Active fund managers have become more skilled over time, according to new research by the University of Chicago Booth School of Business.
This increase in skill is driven in part by the fact that the new entrants in the industry are more skilled than the incumbents, perhaps due to improving financial education. Learning on the job also contributes to the steady growth in active managers’ skill.
However, this upward trend in skill has not yet led to a corresponding rise in performance on the part of active funds, said Finance Professor Lubos Pastor during the annual Economic Outlook event at Chicago Booth’s London campus.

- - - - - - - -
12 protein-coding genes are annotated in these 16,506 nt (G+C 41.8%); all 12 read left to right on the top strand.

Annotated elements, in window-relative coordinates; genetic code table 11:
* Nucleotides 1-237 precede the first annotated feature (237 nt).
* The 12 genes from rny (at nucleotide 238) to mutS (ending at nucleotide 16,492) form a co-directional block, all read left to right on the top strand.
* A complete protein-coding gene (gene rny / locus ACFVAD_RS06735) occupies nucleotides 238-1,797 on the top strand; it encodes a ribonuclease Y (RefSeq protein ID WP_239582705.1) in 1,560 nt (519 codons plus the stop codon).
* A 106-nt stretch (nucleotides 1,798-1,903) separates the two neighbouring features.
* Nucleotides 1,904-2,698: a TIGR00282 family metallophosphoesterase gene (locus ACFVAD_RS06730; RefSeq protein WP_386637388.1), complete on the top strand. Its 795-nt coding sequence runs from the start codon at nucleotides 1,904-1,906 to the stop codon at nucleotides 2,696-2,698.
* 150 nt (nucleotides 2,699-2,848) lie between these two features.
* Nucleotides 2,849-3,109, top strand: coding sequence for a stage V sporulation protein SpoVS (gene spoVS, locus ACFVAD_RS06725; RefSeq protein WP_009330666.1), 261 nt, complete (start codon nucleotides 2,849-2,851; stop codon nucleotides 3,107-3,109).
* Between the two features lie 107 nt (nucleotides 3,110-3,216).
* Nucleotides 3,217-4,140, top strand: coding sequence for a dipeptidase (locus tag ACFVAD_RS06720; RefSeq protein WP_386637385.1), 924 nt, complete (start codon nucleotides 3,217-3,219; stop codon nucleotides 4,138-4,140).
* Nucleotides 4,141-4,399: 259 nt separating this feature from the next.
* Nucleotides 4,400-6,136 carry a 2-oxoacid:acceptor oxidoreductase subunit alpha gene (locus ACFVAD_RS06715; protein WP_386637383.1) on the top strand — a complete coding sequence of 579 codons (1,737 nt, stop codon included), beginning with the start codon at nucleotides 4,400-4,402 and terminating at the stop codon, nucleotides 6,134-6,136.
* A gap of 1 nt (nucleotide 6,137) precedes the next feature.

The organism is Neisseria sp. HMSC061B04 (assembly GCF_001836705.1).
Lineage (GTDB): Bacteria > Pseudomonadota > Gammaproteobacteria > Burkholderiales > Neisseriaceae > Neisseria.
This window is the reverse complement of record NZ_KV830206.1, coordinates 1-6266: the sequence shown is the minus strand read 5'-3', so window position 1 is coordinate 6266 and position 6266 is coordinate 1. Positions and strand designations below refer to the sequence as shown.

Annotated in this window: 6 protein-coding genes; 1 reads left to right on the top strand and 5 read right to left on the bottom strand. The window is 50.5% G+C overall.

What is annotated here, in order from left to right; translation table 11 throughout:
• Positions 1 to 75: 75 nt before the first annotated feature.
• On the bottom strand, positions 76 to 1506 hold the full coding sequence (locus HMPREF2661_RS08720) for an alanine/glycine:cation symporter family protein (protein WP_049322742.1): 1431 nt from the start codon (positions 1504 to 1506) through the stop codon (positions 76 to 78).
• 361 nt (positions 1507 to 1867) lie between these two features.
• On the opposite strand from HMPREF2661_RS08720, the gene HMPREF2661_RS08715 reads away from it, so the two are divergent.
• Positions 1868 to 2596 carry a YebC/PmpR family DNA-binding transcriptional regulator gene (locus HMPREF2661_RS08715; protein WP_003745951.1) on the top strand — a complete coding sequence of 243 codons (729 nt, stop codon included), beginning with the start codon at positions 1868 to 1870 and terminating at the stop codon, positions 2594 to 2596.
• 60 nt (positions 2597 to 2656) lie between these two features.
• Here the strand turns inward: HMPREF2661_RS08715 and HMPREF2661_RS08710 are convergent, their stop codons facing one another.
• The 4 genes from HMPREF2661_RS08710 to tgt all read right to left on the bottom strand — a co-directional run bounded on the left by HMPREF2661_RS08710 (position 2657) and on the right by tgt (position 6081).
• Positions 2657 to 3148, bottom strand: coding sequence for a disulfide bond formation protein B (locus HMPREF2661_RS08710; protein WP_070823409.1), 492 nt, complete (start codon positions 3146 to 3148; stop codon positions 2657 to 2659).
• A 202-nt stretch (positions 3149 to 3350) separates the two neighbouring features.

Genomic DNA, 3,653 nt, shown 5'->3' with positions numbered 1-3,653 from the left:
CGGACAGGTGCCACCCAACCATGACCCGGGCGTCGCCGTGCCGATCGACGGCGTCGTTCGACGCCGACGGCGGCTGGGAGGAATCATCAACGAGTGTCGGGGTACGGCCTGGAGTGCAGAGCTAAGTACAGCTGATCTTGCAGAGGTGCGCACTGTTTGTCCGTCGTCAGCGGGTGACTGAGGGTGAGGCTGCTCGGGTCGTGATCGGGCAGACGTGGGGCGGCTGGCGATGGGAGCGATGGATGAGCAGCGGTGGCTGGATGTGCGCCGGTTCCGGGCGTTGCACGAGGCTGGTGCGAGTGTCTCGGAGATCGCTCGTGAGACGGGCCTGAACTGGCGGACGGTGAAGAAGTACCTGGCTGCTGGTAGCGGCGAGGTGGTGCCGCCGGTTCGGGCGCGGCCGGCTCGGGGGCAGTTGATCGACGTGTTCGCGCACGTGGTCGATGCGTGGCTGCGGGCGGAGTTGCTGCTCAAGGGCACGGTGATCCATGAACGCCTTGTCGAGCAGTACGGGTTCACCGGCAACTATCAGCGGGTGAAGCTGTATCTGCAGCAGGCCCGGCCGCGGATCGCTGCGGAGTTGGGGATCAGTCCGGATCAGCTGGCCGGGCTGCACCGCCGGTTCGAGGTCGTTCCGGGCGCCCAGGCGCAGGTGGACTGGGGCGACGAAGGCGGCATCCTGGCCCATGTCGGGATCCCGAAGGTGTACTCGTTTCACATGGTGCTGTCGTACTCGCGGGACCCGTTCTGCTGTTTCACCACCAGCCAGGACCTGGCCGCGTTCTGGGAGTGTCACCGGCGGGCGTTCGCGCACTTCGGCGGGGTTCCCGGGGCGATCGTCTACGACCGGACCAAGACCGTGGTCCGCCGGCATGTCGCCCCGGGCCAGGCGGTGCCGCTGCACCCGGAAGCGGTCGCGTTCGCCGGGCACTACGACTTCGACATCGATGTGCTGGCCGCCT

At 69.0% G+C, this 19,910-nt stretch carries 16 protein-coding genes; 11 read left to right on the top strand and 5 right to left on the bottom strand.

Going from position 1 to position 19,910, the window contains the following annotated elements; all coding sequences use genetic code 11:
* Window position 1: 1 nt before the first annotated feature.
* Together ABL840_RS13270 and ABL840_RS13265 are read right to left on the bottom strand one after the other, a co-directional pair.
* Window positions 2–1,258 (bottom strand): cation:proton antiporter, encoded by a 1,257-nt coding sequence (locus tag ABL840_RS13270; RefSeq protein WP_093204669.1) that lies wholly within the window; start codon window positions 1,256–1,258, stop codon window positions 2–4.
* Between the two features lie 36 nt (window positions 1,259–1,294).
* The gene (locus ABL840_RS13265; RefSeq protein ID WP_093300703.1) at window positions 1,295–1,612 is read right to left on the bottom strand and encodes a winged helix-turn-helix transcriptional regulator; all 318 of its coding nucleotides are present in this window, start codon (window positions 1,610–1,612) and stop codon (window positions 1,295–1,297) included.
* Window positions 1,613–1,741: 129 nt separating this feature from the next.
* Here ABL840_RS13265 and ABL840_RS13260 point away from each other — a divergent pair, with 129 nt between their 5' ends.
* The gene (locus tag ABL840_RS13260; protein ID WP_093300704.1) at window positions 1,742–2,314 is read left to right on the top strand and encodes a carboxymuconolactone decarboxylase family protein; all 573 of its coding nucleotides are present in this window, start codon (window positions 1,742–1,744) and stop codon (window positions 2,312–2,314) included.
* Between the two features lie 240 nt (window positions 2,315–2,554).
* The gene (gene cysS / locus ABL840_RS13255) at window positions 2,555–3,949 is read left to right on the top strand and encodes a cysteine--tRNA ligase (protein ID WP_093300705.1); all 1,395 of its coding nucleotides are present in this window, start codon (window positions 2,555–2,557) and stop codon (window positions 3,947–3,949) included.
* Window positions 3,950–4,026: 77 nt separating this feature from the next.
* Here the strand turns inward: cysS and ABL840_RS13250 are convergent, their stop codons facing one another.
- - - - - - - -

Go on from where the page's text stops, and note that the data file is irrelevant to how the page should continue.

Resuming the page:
The reason is that the industry has grown along with the growth of skill, and the resulting increase in competition has depressed fund returns.
“We find that active managers’ skill improves over the life of their funds, perhaps due to learning on the job. However, this positive effect on skill is more than offset by the steady growth in skilled competition. As a result, active managers’ performance actually suffers over the life of the typical fund," said Pastor.
Pastor’s research examined a sample of 3,126 US active equity funds between 1979 and 2011. His findings also reveal that fund performance deteriorates with fund age, so that younger funds generally outperform older funds.